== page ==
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Tuesday, February 13, 2007

Why Total Cost of Ownership Matters

How are you going to react if I tell you that you'll end up spending 75 thousand bucks over 4 years on that li'l PC you bought a couple of days back for 30k? According to Gartner, nearly 80% of total costs occur AFTER the purchase of the unit! The decision to buy a computer may result in the following TCO analysis: the greater initial price of a high-end computer is to be balanced by adding likely repair costs and earlier replacement to the purchase cost of the cheaper bargain brand, among other factors. The initial price becomes just the beginning of the life cycle of costs. For more than 15 years, Gartner has counseled its business community clients to consider all costs associated with computing when making management decisions about computer acquisitions,upgrades, support and administration. As enterprises have begun to address the significant and rising costs devoted to computing infrastructure, the message has gained wide acceptance among technology users.

Total cost of ownership (TCO) is a financial estimate designed to help consumers and enterprise managers assess direct and indirect costs related to the purchase of any capital investment, such as computer software or hardware.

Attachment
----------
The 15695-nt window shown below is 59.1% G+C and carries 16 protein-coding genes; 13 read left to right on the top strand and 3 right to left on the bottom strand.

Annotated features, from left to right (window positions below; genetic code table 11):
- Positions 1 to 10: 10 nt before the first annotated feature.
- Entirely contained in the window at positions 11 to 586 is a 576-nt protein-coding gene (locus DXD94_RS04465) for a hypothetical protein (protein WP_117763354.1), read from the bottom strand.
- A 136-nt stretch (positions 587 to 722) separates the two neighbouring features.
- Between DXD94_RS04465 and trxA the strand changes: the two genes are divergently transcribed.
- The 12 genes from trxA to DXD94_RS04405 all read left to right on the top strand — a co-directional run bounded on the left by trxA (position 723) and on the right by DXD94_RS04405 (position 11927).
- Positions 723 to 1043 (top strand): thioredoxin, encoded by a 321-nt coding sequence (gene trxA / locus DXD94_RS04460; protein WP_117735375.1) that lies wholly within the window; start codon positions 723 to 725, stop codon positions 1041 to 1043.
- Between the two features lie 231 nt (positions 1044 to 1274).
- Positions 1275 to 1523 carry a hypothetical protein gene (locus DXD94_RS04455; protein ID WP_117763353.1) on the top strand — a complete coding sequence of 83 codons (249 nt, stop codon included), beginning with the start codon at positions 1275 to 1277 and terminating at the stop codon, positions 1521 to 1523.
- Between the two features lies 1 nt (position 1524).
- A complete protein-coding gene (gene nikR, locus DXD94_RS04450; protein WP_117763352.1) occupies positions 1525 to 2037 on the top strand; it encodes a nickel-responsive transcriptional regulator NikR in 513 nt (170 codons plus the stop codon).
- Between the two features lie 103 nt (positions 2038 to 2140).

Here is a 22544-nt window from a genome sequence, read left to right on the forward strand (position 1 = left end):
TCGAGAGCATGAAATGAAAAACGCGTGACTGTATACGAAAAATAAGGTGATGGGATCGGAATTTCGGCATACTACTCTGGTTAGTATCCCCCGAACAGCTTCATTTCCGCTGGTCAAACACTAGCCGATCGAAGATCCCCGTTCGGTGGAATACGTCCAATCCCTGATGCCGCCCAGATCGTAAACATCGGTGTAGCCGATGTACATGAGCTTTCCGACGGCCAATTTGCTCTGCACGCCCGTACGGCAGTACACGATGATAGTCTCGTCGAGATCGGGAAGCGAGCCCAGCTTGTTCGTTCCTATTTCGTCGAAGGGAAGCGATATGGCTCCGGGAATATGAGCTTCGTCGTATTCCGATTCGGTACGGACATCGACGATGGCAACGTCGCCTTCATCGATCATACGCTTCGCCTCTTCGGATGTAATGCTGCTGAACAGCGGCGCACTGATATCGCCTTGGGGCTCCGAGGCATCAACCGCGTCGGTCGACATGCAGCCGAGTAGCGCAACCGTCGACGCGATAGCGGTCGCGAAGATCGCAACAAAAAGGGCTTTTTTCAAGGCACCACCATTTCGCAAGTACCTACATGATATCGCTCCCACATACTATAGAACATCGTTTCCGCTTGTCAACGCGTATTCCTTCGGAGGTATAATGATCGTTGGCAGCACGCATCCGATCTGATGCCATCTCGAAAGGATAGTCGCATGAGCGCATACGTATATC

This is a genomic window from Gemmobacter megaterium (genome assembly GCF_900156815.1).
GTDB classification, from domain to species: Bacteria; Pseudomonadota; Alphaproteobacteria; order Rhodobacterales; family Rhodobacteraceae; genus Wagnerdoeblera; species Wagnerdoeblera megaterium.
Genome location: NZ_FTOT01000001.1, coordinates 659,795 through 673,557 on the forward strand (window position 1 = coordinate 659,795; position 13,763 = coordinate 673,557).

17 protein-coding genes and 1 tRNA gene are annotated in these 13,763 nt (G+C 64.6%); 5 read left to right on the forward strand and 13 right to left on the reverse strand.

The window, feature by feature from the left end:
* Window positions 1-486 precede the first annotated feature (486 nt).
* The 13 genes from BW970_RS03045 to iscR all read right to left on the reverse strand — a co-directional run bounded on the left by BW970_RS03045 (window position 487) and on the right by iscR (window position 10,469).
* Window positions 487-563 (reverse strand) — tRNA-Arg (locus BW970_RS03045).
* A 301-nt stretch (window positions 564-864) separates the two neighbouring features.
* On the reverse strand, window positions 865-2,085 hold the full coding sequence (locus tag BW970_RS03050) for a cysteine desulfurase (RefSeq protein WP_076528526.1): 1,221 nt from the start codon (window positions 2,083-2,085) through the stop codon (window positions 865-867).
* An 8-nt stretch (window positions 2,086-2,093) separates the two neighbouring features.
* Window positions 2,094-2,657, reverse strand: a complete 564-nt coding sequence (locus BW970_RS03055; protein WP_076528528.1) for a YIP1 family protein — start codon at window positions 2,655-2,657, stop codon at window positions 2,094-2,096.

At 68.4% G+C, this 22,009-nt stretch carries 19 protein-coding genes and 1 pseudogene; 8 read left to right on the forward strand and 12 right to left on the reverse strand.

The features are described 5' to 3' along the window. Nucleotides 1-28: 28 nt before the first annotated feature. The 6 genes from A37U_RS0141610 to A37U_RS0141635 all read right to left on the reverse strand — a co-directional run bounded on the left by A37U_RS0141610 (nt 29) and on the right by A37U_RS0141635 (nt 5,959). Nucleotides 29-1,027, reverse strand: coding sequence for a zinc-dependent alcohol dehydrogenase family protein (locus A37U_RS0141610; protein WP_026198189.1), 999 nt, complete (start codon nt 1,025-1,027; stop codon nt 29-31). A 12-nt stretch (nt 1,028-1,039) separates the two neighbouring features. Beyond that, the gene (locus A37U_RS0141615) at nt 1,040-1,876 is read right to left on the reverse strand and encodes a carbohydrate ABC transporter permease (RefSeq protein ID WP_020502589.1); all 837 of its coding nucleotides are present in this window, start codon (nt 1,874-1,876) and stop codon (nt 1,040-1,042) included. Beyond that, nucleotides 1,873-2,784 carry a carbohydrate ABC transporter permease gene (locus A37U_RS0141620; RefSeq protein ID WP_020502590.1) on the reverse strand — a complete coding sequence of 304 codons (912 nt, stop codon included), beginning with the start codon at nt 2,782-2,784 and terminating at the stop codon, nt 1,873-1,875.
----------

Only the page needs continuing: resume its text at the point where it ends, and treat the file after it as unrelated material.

A TCO assessment ideally offers a final statement reflecting not only the cost of purchase but all aspects in the further use and maintenance of the equipment, device, or system considered. This includes the costs of training support personnel and the users of the system, costs associated with failure or outage (planned and unplanned), diminished performance incidents (i.e. if users are kept waiting), costs of security breaches (in loss of reputation and recovery costs), costs of disaster preparedness and recovery, floor space, electricity, development expenses, testing infrastructure and expenses, quality assurance, incremental growth, decommissioning, and more. TCO is a good metric for comparing the different operating system and server infrastructure choices which organizations face. A good TCO analysis should fit the business plan and identify the best solution to match the business goals.

4 comments:

aman said...

mere dabbe ka TOC calculate kar de!! naya lena hai!

Ashish said...

Aman,

The average lifetime of a system is about 3-4 years. You must have already spent over a hundred thousand bucks on your system ;-) Calculating the TCO of a system such as yours is more difficult than scaling the Everest :p

aman said...

haha! hundred thousand bucks??? if i had that much to spend on it, i would not still be sittin with this piece of crap dude! it's 4 yrs old and it's just had one RAM change and one motherboard change! not even 4k in total! if take the time i've spent on fixin it over n over, well i may well have spent a hell lot on it by now! :)

Marvelan said...

Fine information, many thanks to the author. It is puzzling to me now, but in general, the usefulness.

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